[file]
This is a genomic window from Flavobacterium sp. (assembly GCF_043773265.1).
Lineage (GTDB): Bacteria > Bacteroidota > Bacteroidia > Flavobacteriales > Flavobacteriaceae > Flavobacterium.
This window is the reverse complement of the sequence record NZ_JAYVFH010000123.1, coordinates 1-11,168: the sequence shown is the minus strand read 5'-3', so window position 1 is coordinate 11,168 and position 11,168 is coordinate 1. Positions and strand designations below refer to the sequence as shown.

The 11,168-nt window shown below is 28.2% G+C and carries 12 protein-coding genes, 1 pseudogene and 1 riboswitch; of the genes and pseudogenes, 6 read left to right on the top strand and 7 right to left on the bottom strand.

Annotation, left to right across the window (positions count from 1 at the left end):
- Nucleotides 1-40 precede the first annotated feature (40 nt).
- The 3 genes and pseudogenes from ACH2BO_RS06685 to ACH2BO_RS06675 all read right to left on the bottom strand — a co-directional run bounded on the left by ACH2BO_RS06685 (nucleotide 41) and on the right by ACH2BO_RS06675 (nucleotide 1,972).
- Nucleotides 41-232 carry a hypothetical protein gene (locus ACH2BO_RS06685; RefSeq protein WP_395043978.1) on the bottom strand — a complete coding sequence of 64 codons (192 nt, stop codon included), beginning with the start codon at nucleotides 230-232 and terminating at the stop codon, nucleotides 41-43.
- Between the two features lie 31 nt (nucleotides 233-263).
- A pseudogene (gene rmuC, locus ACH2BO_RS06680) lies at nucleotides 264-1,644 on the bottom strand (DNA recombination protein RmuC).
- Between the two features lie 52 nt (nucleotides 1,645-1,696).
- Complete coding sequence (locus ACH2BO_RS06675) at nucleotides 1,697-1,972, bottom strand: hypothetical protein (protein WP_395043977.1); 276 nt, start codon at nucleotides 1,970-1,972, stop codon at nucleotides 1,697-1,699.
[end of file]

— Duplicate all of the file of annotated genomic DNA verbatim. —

This is a genomic window from Flavobacterium sp. (assembly GCF_043773265.1).
Lineage (GTDB): Bacteria > Bacteroidota > Bacteroidia > Flavobacteriales > Flavobacteriaceae > Flavobacterium.
This window is the reverse complement of the sequence record NZ_JAYVFH010000123.1, coordinates 1-11,168: the sequence shown is the minus strand read 5'-3', so window position 1 is coordinate 11,168 and position 11,168 is coordinate 1. Positions and strand designations below refer to the sequence as shown.

The 11,168-nt window shown below is 28.2% G+C and carries 12 protein-coding genes, 1 pseudogene and 1 riboswitch; of the genes and pseudogenes, 6 read left to right on the top strand and 7 right to left on the bottom strand.

Annotation, left to right across the window (positions count from 1 at the left end):
- Nucleotides 1-40 precede the first annotated feature (40 nt).
- The 3 genes and pseudogenes from ACH2BO_RS06685 to ACH2BO_RS06675 all read right to left on the bottom strand — a co-directional run bounded on the left by ACH2BO_RS06685 (nucleotide 41) and on the right by ACH2BO_RS06675 (nucleotide 1,972).
- Nucleotides 41-232 carry a hypothetical protein gene (locus ACH2BO_RS06685; RefSeq protein WP_395043978.1) on the bottom strand — a complete coding sequence of 64 codons (192 nt, stop codon included), beginning with the start codon at nucleotides 230-232 and terminating at the stop codon, nucleotides 41-43.
- Between the two features lie 31 nt (nucleotides 233-263).
- A pseudogene (gene rmuC, locus ACH2BO_RS06680) lies at nucleotides 264-1,644 on the bottom strand (DNA recombination protein RmuC).
- Between the two features lie 52 nt (nucleotides 1,645-1,696).
- Complete coding sequence (locus ACH2BO_RS06675) at nucleotides 1,697-1,972, bottom strand: hypothetical protein (protein WP_395043977.1); 276 nt, start codon at nucleotides 1,970-1,972, stop codon at nucleotides 1,697-1,699.